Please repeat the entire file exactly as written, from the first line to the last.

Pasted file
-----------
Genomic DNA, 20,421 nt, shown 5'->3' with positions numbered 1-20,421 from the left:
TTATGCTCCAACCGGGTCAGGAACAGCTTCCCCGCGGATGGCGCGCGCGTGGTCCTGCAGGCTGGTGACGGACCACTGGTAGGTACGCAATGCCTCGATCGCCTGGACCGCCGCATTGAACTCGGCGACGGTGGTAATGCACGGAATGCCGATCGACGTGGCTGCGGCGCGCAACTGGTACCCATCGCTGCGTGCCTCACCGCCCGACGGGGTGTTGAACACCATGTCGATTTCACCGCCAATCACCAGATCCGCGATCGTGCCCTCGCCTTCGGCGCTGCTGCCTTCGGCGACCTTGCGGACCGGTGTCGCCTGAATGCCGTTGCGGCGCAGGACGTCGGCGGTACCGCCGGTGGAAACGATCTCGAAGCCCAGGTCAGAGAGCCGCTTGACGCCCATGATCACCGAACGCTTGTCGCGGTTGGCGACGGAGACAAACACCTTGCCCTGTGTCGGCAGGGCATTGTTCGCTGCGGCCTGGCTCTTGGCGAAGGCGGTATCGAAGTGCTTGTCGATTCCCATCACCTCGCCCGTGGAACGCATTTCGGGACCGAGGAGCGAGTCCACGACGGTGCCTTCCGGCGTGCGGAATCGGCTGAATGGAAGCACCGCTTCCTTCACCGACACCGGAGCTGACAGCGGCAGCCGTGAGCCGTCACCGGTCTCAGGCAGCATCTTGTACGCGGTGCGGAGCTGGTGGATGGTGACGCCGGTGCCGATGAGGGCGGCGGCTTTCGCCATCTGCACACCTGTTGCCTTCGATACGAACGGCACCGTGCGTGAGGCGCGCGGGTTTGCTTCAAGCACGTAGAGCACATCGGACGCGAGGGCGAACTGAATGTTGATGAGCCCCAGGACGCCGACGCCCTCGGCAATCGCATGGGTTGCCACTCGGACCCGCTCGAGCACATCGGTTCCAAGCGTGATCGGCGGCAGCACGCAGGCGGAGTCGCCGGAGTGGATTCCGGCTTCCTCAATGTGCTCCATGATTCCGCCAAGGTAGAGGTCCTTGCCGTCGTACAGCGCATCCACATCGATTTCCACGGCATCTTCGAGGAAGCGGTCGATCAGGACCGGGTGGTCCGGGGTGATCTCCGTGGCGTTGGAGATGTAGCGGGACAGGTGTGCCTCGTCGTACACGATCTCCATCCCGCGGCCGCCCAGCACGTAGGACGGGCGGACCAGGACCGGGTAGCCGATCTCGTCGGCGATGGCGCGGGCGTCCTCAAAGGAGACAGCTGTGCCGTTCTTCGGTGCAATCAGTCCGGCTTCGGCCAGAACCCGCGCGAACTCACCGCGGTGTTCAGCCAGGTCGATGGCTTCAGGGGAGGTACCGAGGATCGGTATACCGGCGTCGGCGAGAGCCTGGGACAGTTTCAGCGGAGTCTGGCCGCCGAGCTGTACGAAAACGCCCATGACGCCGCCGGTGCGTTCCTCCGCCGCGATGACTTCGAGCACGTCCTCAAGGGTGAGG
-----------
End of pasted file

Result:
Genomic DNA, 20,421 nt, shown 5'->3' with positions numbered 1-20,421 from the left:
TTATGCTCCAACCGGGTCAGGAACAGCTTCCCCGCGGATGGCGCGCGCGTGGTCCTGCAGGCTGGTGACGGACCACTGGTAGGTACGCAATGCCTCGATCGCCTGGACCGCCGCATTGAACTCGGCGACGGTGGTAATGCACGGAATGCCGATCGACGTGGCTGCGGCGCGCAACTGGTACCCATCGCTGCGTGCCTCACCGCCCGACGGGGTGTTGAACACCATGTCGATTTCACCGCCAATCACCAGATCCGCGATCGTGCCCTCGCCTTCGGCGCTGCTGCCTTCGGCGACCTTGCGGACCGGTGTCGCCTGAATGCCGTTGCGGCGCAGGACGTCGGCGGTACCGCCGGTGGAAACGATCTCGAAGCCCAGGTCAGAGAGCCGCTTGACGCCCATGATCACCGAACGCTTGTCGCGGTTGGCGACGGAGACAAACACCTTGCCCTGTGTCGGCAGGGCATTGTTCGCTGCGGCCTGGCTCTTGGCGAAGGCGGTATCGAAGTGCTTGTCGATTCCCATCACCTCGCCCGTGGAACGCATTTCGGGACCGAGGAGCGAGTCCACGACGGTGCCTTCCGGCGTGCGGAATCGGCTGAATGGAAGCACCGCTTCCTTCACCGACACCGGAGCTGACAGCGGCAGCCGTGAGCCGTCACCGGTCTCAGGCAGCATCTTGTACGCGGTGCGGAGCTGGTGGATGGTGACGCCGGTGCCGATGAGGGCGGCGGCTTTCGCCATCTGCACACCTGTTGCCTTCGATACGAACGGCACCGTGCGTGAGGCGCGCGGGTTTGCTTCAAGCACGTAGAGCACATCGGACGCGAGGGCGAACTGAATGTTGATGAGCCCCAGGACGCCGACGCCCTCGGCAATCGCATGGGTTGCCACTCGGACCCGCTCGAGCACATCGGTTCCAAGCGTGATCGGCGGCAGCACGCAGGCGGAGTCGCCGGAGTGGATTCCGGCTTCCTCAATGTGCTCCATGATTCCGCCAAGGTAGAGGTCCTTGCCGTCGTACAGCGCATCCACATCGATTTCCACGGCATCTTCGAGGAAGCGGTCGATCAGGACCGGGTGGTCCGGGGTGATCTCCGTGGCGTTGGAGATGTAGCGGGACAGGTGTGCCTCGTCGTACACGATCTCCATCCCGCGGCCGCCCAGCACGTAGGACGGGCGGACCAGGACCGGGTAGCCGATCTCGTCGGCGATGGCGCGGGCGTCCTCAAAGGAGACAGCTGTGCCGTTCTTCGGTGCAATCAGTCCGGCTTCGGCCAGAACCCGCGCGAACTCACCGCGGTGTTCAGCCAGGTCGATGGCTTCAGGGGAGGTACCGAGGATCGGTATACCGGCGTCGGCGAGAGCCTGGGACAGTTTCAGCGGAGTCTGGCCGCCGAGCTGTACGAAAACGCCCATGACGCCGCCGGTGCGTTCCTCCGCCGCGATGACTTCGAGCACGTCCTCAAGGGTGAGG